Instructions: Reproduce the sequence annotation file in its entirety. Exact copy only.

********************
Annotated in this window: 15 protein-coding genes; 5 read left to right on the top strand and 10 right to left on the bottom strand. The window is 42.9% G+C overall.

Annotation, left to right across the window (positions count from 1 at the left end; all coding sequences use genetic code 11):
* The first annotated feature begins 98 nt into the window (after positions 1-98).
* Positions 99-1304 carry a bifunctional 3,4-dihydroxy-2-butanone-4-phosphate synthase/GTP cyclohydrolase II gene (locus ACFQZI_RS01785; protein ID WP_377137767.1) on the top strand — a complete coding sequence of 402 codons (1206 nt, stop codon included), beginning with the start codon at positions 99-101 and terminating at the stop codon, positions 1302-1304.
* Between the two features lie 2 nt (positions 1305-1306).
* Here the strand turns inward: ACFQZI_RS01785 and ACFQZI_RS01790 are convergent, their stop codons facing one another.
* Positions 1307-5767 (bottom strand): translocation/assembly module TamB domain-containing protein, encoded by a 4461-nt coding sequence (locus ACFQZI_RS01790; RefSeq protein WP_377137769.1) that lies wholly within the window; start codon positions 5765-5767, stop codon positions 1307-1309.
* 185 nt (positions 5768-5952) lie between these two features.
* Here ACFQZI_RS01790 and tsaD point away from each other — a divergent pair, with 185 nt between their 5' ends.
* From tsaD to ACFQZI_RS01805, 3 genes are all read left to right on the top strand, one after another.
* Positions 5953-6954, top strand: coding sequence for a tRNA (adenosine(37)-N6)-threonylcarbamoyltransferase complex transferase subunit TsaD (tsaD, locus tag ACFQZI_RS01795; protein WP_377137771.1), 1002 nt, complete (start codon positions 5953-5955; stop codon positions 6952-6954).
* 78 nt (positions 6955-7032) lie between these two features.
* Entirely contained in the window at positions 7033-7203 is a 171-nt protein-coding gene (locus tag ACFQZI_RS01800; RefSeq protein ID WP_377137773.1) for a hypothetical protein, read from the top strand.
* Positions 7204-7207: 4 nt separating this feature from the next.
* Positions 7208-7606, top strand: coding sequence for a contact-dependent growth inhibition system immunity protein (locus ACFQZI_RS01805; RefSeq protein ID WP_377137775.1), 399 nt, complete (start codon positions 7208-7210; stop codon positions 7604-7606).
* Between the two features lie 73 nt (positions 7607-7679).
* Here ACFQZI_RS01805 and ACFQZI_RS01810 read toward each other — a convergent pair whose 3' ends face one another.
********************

Annotated in this window: 15 protein-coding genes; 5 read left to right on the top strand and 10 right to left on the bottom strand. The window is 42.9% G+C overall.

Annotation, left to right across the window (positions count from 1 at the left end; all coding sequences use genetic code 11):
* The first annotated feature begins 98 nt into the window (after positions 1-98).
* Positions 99-1304 carry a bifunctional 3,4-dihydroxy-2-butanone-4-phosphate synthase/GTP cyclohydrolase II gene (locus ACFQZI_RS01785; protein ID WP_377137767.1) on the top strand — a complete coding sequence of 402 codons (1206 nt, stop codon included), beginning with the start codon at positions 99-101 and terminating at the stop codon, positions 1302-1304.
* Between the two features lie 2 nt (positions 1305-1306).
* Here the strand turns inward: ACFQZI_RS01785 and ACFQZI_RS01790 are convergent, their stop codons facing one another.
* Positions 1307-5767 (bottom strand): translocation/assembly module TamB domain-containing protein, encoded by a 4461-nt coding sequence (locus ACFQZI_RS01790; RefSeq protein WP_377137769.1) that lies wholly within the window; start codon positions 5765-5767, stop codon positions 1307-1309.
* 185 nt (positions 5768-5952) lie between these two features.
* Here ACFQZI_RS01790 and tsaD point away from each other — a divergent pair, with 185 nt between their 5' ends.
* From tsaD to ACFQZI_RS01805, 3 genes are all read left to right on the top strand, one after another.
* Positions 5953-6954, top strand: coding sequence for a tRNA (adenosine(37)-N6)-threonylcarbamoyltransferase complex transferase subunit TsaD (tsaD, locus tag ACFQZI_RS01795; protein WP_377137771.1), 1002 nt, complete (start codon positions 5953-5955; stop codon positions 6952-6954).
* 78 nt (positions 6955-7032) lie between these two features.
* Entirely contained in the window at positions 7033-7203 is a 171-nt protein-coding gene (locus tag ACFQZI_RS01800; RefSeq protein ID WP_377137773.1) for a hypothetical protein, read from the top strand.
* Positions 7204-7207: 4 nt separating this feature from the next.
* Positions 7208-7606, top strand: coding sequence for a contact-dependent growth inhibition system immunity protein (locus ACFQZI_RS01805; RefSeq protein ID WP_377137775.1), 399 nt, complete (start codon positions 7208-7210; stop codon positions 7604-7606).
* Between the two features lie 73 nt (positions 7607-7679).
* Here ACFQZI_RS01805 and ACFQZI_RS01810 read toward each other — a convergent pair whose 3' ends face one another.